Tracy McGrady injured, but Will Bynum picks up the slack in impressive second half as Pistons beat Kings
Not many people would blame you if you turned off Saturday’s Pistons-Kings game at halftime. It was unwatchable in most every way.
The Kings scored 70 points on 70 percent shooting. Jason Thompson scored 20 first half points and didn’t miss a shot in the process. Tyreke Evans, who isn’t even Sacramento’s point guard, had nine assists. The Pistons didn’t get so much as a hand up on most of the defensive possessions, and to make matters worse, Tracy McGrady injured his calf early in the game and didn’t return.
If you did decide to flip the game off, you missed a second straight great defensive effort in the second half by the Pistons, the resurgence of Will Bynum, the continued progression of Greg Monroe and the rebirth of Rodney Stuckey as a relentless attacker of the basket from the wings and as a lockdown defender. I hope you can live with yourself for missing all those things in Detroit’s 110-106 win.
Bynum was the best of all those positive things tonight, however, since this game has been a long time coming for him. His Pistons career has been full of ups and downs. Two years ago, he out-played virtually everyone in front of him, but because the Pistons had Stuckey and Allen Iverson, Bynum never found his way into the rotation regularly despite the fact that he was very productive any time he received minutes. Then, last season, he got off to a terrific start before injuries robbed him of his quickness and made him much less effective after he got back on the court.
This season, the explosiveness that made him a fan favorite seemed to be lost. He was eventually yanked from the rotation after a series of poor performances and many who watch the team became skeptical of his ability to be a key player for this team.
Despite all of those things, Bynum hasn’t complained, he hasn’t played with poor effort when he does get minutes, and after a solid showing backing up McGrady against Toronto, Bynum came in in the second half and ran the offense with a precision and a tempo we haven’t seen often this season. The ball moved. People moved. People sprinted up-court. Bynum had 17 points, 7 assists and 2 turnovers. And although he’s certainly never going to be confused with a lockdown defensive player, he did pressure the ball, picking up two steals, and, of all people, he had the game-sealing defensive play tonight, coming from the weakside on a Tyreke Evans layup attempt and blocking his shot at the rim. Will Bynum! Blocking shots from the weakside!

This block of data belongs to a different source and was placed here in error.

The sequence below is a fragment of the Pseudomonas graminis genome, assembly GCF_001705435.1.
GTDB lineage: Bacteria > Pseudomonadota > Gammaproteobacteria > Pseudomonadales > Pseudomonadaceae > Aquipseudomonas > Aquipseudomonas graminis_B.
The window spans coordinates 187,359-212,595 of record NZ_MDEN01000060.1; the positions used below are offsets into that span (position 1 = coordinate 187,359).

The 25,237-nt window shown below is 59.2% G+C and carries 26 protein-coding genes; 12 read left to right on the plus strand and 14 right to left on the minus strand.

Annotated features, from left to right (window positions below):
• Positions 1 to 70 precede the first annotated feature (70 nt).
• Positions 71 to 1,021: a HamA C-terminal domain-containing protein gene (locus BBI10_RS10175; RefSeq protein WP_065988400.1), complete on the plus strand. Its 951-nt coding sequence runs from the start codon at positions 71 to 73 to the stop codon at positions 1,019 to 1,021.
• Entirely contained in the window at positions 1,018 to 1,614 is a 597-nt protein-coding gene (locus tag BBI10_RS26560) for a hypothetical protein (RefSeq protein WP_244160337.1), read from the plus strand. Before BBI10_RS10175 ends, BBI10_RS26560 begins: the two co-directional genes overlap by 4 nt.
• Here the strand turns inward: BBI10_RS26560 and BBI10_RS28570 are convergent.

I don’t use the exclamation point that often. It’s kind of lame. But Bynum’s performance in the second half was was worthy of breaking it out. First of all, he’s a legitimately good guy to root for. He’s always positive. He’s undersized. He bounced around before making the NBA. Secondly, he always has people doubting his abilities, including Ben Gordon-loving Pistons beat writers (That tweet was early in the third quarter. Good call on that.). Bynum is an exciting player who gives maximum effort even if it does sometimes result in a bad play or two. I think Pistons coaches will live with that.
The Pistons had a glaring reminder tonight that, even though McGrady is clearly their best playmaker, they have to be careful with him. He came into this game logging season-highs of 36 minutes in back-to-back games, including last night’s game. That’s probably too much. Bynum’s performance gives some hope that the team can lighten McGrady’s workload and still receive effective point guard play when he’s not on the court.
The reinvention of Rodney Stuckey
One thing I hope we can move on from after a nauseating three years debating it: the whole “is Stuckey a point guard or shooting guard?”